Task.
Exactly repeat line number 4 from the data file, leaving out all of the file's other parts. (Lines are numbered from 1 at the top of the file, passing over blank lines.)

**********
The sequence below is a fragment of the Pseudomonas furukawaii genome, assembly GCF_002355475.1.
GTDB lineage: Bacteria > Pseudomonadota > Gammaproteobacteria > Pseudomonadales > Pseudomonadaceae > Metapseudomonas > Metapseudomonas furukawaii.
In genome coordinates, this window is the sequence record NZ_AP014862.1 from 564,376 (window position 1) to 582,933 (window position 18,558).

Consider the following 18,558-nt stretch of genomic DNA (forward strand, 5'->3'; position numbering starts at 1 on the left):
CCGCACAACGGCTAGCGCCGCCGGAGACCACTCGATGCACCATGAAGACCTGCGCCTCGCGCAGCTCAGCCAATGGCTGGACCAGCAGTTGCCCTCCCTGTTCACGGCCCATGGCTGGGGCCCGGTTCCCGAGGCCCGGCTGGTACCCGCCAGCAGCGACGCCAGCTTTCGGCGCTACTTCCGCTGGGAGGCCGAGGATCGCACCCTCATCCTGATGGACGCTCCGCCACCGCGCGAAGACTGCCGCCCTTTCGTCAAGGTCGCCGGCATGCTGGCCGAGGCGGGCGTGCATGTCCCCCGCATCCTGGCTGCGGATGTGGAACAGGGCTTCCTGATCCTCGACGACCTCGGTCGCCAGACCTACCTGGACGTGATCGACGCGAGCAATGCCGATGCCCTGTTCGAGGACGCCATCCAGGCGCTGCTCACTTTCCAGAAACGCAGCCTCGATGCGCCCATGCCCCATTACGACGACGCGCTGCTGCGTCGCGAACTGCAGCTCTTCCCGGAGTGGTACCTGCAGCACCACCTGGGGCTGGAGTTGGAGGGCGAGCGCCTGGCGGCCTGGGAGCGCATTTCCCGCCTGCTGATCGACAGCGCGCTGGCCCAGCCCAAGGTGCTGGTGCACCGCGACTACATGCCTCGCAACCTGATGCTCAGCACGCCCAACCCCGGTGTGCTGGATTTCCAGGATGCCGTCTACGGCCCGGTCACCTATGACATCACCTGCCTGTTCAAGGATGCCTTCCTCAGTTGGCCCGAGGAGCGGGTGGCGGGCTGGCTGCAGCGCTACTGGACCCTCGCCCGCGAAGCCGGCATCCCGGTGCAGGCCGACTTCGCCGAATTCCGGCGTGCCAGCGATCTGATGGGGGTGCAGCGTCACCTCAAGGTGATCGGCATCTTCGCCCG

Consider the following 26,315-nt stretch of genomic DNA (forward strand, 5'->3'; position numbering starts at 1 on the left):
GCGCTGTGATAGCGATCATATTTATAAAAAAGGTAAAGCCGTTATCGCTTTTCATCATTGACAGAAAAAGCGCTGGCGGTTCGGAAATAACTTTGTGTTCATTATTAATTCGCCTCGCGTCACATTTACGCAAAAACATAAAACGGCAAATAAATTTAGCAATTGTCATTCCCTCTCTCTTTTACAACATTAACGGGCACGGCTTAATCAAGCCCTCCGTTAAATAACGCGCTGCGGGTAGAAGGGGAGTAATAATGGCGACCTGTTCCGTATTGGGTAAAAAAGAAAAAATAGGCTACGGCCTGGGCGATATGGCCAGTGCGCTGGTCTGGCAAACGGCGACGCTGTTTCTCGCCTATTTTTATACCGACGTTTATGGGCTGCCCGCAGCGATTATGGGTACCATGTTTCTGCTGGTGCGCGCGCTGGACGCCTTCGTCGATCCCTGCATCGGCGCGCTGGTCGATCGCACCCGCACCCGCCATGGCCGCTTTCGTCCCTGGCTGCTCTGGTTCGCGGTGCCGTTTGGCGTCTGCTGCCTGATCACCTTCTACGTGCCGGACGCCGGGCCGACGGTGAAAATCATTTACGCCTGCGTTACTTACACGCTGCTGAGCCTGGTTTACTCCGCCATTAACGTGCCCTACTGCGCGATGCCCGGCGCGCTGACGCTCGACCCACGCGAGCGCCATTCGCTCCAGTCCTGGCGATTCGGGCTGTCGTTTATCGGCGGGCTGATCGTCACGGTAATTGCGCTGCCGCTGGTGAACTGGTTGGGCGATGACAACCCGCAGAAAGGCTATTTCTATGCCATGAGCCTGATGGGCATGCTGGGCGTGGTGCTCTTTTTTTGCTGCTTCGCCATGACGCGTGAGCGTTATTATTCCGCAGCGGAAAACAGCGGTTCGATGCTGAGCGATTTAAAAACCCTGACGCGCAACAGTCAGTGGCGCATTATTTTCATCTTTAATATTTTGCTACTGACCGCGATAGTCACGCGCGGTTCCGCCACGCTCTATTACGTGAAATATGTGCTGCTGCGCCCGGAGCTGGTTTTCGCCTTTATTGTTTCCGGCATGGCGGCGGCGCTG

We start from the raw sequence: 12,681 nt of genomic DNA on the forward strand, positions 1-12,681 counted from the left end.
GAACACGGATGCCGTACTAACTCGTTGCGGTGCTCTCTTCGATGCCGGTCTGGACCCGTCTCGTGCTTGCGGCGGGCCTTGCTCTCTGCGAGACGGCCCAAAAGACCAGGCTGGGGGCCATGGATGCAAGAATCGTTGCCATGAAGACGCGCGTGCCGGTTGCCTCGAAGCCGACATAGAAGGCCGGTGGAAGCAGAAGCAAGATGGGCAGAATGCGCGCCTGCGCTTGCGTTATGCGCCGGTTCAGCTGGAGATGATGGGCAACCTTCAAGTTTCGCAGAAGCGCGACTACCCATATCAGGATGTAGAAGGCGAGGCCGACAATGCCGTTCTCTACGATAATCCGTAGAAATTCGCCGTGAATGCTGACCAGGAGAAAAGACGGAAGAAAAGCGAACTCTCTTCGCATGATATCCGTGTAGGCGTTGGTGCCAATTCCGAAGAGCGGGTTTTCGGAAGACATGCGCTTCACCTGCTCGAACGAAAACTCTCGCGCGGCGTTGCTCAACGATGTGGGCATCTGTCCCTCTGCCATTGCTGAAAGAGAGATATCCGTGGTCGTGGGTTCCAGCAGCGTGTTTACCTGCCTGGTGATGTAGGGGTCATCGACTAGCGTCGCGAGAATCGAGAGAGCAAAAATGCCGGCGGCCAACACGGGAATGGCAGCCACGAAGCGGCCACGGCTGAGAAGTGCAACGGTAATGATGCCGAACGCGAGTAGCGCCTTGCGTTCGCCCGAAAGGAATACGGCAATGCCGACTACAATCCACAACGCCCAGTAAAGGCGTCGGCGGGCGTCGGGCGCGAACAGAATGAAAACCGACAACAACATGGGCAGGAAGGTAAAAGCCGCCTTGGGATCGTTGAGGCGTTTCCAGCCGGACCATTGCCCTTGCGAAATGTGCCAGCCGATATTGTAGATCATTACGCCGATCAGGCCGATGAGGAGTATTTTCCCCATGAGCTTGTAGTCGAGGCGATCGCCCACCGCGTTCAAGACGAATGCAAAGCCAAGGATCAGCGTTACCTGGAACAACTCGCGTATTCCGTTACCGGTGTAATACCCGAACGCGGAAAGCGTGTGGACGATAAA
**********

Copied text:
Consider the following 18,558-nt stretch of genomic DNA (forward strand, 5'->3'; position numbering starts at 1 on the left):